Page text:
Tuesday, July 6, 2010

Back in the Land of Midnight Dark (and Showers)

The most palpable reminder that we are not in Finland any more is that it was dark out when we left the airport in Minneapolis last night, around 9:30 p.m. For the last month, we simply haven't experienced night-time darkness. Even when we were in central Sweden and southern and eastern Finland, it simply never stopped being light out. The closest we ever got was a dark blue sky with sunset colors splashed all over the southern horizon. Even the few cloudy days we experienced never got darker than a steely gray. We spent a week north of Arctic Circle, driving through Lapland and up to Tromsø, "the Paris of the North." Two nights there I took the opportunity to stay up with my family until two or three A.M., just so we could watch the sun reach its lowest point a few degrees above the horizon before starting its ascent again. The quality of light then is strange and magical. Something you just don't experience anywhere else. I took some really cool pictures.

I thought about posting a couple of times while we were on vacation. I might have succumbed to the temptation, had it not been for the fact that during the last two weeks of our trip visiting my relatives in North Karelia and driving to and from the Arctic Ocean we had virtually no Internet access. Somehow we survived.

But in the end, I realized it was a good thing to have our time away be an intensely personal time. I had a lot of time to think and reflect and even write. The high point of our time there was the time spent in Varislahti visiting my uncles, aunts and cousins. As a kid and youth I spent six summers (and one winter) in Finland, hanging out with them. They've all known me well since I was about 4 years old, so I have many close relationships there, and it was painful to be away from them for over 23 years -- for much of that time because of my husband's goofy passport problem. From the moment we stepped off the plane in Helsinki I wanted to be there, with them. I just wanted to scrap all our travel plans, and get on the next train to Joensuu.

But I didn't. We stuck with our original plan of first spending a few days in southern Finland, and then Stockholm, Sweden, where Göran has always wanted to go. I put that time to good use by writing -- first in English and then in Finnish -- an account of my life from the last time I saw my relatives until this visit. I had to wrestle with the problem of how to tell my relatives what it has meant to come to terms with being gay, and how to describe the spiritual aspects of it as well, knowing that they might have no context at all for understanding it. There isn't even a word in the Finnish language that I like -- not one that can be used in polite company anyway -- to say "gay." The closest word is homo or homoseksuaalinen, which I despise and makes no sense to me. I struggled a lot to put my thoughts and feelings to words. I finally put the finishing touches on it as the Helsinki-Joensuu train was pulling into the station.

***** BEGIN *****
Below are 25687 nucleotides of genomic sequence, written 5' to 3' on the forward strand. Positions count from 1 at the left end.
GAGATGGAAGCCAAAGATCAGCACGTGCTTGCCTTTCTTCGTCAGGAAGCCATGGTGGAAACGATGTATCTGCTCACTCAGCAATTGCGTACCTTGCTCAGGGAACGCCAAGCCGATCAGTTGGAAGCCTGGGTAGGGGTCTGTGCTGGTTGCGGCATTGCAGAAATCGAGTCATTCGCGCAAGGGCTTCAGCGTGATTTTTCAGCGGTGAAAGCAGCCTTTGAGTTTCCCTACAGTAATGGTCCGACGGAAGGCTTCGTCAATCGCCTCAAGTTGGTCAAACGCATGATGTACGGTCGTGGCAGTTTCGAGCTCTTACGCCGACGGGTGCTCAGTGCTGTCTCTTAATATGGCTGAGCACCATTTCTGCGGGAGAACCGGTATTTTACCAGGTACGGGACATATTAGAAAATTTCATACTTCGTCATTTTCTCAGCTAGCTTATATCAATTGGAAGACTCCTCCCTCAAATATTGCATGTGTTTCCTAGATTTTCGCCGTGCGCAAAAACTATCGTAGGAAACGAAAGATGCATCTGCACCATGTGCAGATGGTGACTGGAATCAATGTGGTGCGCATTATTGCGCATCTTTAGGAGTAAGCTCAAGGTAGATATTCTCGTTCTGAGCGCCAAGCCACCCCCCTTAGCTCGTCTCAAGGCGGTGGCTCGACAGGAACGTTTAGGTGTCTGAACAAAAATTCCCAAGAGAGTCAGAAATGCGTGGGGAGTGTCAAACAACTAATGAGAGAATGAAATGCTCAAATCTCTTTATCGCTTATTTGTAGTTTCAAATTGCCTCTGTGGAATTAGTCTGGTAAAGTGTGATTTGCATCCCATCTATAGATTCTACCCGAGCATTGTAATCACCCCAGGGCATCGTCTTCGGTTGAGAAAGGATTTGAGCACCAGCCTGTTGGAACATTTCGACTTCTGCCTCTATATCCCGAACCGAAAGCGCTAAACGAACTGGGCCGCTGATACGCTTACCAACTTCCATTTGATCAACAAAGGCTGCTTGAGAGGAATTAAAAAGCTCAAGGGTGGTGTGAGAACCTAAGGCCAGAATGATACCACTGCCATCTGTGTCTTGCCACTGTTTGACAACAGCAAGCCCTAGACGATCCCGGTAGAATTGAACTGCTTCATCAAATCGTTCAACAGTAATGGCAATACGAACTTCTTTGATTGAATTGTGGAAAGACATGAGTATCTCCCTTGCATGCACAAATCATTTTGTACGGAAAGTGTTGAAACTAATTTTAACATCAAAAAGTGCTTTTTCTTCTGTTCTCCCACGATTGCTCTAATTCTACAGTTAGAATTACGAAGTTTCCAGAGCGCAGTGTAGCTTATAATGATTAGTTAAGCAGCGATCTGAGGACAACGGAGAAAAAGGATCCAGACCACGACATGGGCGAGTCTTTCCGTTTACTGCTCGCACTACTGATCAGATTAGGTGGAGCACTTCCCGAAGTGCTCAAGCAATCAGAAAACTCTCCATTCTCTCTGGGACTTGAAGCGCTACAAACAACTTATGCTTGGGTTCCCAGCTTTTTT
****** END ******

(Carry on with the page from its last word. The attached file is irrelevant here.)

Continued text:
Of course I never actually told that story to any of my relatives -- not all in one piece any way. There were stitches of it that came out in various different conversations. It was a good exercise because it gave me vocabulary to tell my relatives about all the significant events in my life -- including finishing grad school, buying a house, and our recent experience as foster parents -- the same kinds of life events everyone tells long lost loved ones about. Mostly my family came to appreciate what I've gone through in the last twenty years or so non-verbally, by seeing me with my family and by interacting with Göran and Glen -- sometimes with the assistance of my linguistic and interpretive skills and sometimes without.

Mostly it was a good exercise because I needed to reflect anew on my life and its meanings, from the perspective of Finnish relatives who love me very much, but who never fully understood a lot about America, or about the life choices my mother made to convert to Mormonism and move to America -- choices that brought me into being.

I'm glad to be back in the US of A, even though I will very much miss the Finnish food (and chocolate!); and the smell of lakes and forest, and of wood burning in the sauna stove; and of bathing with steam and lake water instead of under a shower. The next time we go back it won't take nearly 23 years again. Likely only one or two.


Beck said...

What a magical adventure! I hope you will share some of those amazing photos of your journey.

There's nothing like a great vacation to another land that brings perspective and appreciation for where you are going in your life.

Welcome back!

Anonymous said...

Welcome home! It sounds like you have had a wonderful trip.

Happy day!

J G-W said...

Beck and TBA - Thanks! I have a lot of thoughts (and photos) I want to share from this trip... In due time. It feels really nice though to be back (though we're all going through some reverse culture shock!).

GeckoMan said...

Welcome home, brother. I've missed reading you, but was excited for your grand adventure. I'm glad to be reassured that you had a marvelous time! And I too will look forward to your stories, pictures and reflections on the special events that took place.

J G-W said...

Thanks, Gecko!